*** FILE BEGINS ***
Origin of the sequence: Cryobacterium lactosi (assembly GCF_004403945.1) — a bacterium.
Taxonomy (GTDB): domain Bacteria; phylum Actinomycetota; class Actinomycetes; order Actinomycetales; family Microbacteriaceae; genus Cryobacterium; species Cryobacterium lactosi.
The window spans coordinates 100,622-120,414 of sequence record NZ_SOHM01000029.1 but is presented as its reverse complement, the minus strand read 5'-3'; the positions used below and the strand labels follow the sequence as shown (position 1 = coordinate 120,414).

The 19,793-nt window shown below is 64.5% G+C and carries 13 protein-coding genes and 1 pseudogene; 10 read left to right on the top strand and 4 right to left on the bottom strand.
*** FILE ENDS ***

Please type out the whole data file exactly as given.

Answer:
Origin of the sequence: Cryobacterium lactosi (assembly GCF_004403945.1) — a bacterium.
Taxonomy (GTDB): domain Bacteria; phylum Actinomycetota; class Actinomycetes; order Actinomycetales; family Microbacteriaceae; genus Cryobacterium; species Cryobacterium lactosi.
The window spans coordinates 100,622-120,414 of sequence record NZ_SOHM01000029.1 but is presented as its reverse complement, the minus strand read 5'-3'; the positions used below and the strand labels follow the sequence as shown (position 1 = coordinate 120,414).

The 19,793-nt window shown below is 64.5% G+C and carries 13 protein-coding genes and 1 pseudogene; 10 read left to right on the top strand and 4 right to left on the bottom strand.